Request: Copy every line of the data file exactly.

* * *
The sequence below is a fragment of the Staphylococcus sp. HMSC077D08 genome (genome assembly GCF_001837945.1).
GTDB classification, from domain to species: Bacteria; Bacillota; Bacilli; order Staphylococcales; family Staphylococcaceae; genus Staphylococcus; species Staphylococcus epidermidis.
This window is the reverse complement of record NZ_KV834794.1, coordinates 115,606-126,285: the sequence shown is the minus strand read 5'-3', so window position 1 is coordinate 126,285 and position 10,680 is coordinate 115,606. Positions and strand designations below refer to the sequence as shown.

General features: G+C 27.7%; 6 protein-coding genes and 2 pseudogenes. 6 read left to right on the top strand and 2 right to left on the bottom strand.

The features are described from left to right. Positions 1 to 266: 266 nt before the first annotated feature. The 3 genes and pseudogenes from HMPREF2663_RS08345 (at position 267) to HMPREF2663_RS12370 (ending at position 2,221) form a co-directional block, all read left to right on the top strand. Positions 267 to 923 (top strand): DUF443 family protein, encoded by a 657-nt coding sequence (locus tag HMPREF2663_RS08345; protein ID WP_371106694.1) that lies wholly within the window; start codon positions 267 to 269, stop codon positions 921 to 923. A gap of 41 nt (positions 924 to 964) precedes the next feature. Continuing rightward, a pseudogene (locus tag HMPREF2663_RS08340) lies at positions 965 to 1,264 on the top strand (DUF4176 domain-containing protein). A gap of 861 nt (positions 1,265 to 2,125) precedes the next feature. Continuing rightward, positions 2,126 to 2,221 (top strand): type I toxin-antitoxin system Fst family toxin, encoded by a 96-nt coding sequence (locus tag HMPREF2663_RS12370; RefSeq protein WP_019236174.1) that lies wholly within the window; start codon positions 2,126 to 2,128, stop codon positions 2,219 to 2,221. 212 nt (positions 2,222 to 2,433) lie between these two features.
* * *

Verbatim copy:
The sequence below is a fragment of the Staphylococcus sp. HMSC077D08 genome (genome assembly GCF_001837945.1).
GTDB classification, from domain to species: Bacteria; Bacillota; Bacilli; order Staphylococcales; family Staphylococcaceae; genus Staphylococcus; species Staphylococcus epidermidis.
This window is the reverse complement of record NZ_KV834794.1, coordinates 115,606-126,285: the sequence shown is the minus strand read 5'-3', so window position 1 is coordinate 126,285 and position 10,680 is coordinate 115,606. Positions and strand designations below refer to the sequence as shown.

General features: G+C 27.7%; 6 protein-coding genes and 2 pseudogenes. 6 read left to right on the top strand and 2 right to left on the bottom strand.

The features are described from left to right. Positions 1 to 266: 266 nt before the first annotated feature. The 3 genes and pseudogenes from HMPREF2663_RS08345 (at position 267) to HMPREF2663_RS12370 (ending at position 2,221) form a co-directional block, all read left to right on the top strand. Positions 267 to 923 (top strand): DUF443 family protein, encoded by a 657-nt coding sequence (locus tag HMPREF2663_RS08345; protein ID WP_371106694.1) that lies wholly within the window; start codon positions 267 to 269, stop codon positions 921 to 923. A gap of 41 nt (positions 924 to 964) precedes the next feature. Continuing rightward, a pseudogene (locus tag HMPREF2663_RS08340) lies at positions 965 to 1,264 on the top strand (DUF4176 domain-containing protein). A gap of 861 nt (positions 1,265 to 2,125) precedes the next feature. Continuing rightward, positions 2,126 to 2,221 (top strand): type I toxin-antitoxin system Fst family toxin, encoded by a 96-nt coding sequence (locus tag HMPREF2663_RS12370; RefSeq protein WP_019236174.1) that lies wholly within the window; start codon positions 2,126 to 2,128, stop codon positions 2,219 to 2,221. 212 nt (positions 2,222 to 2,433) lie between these two features.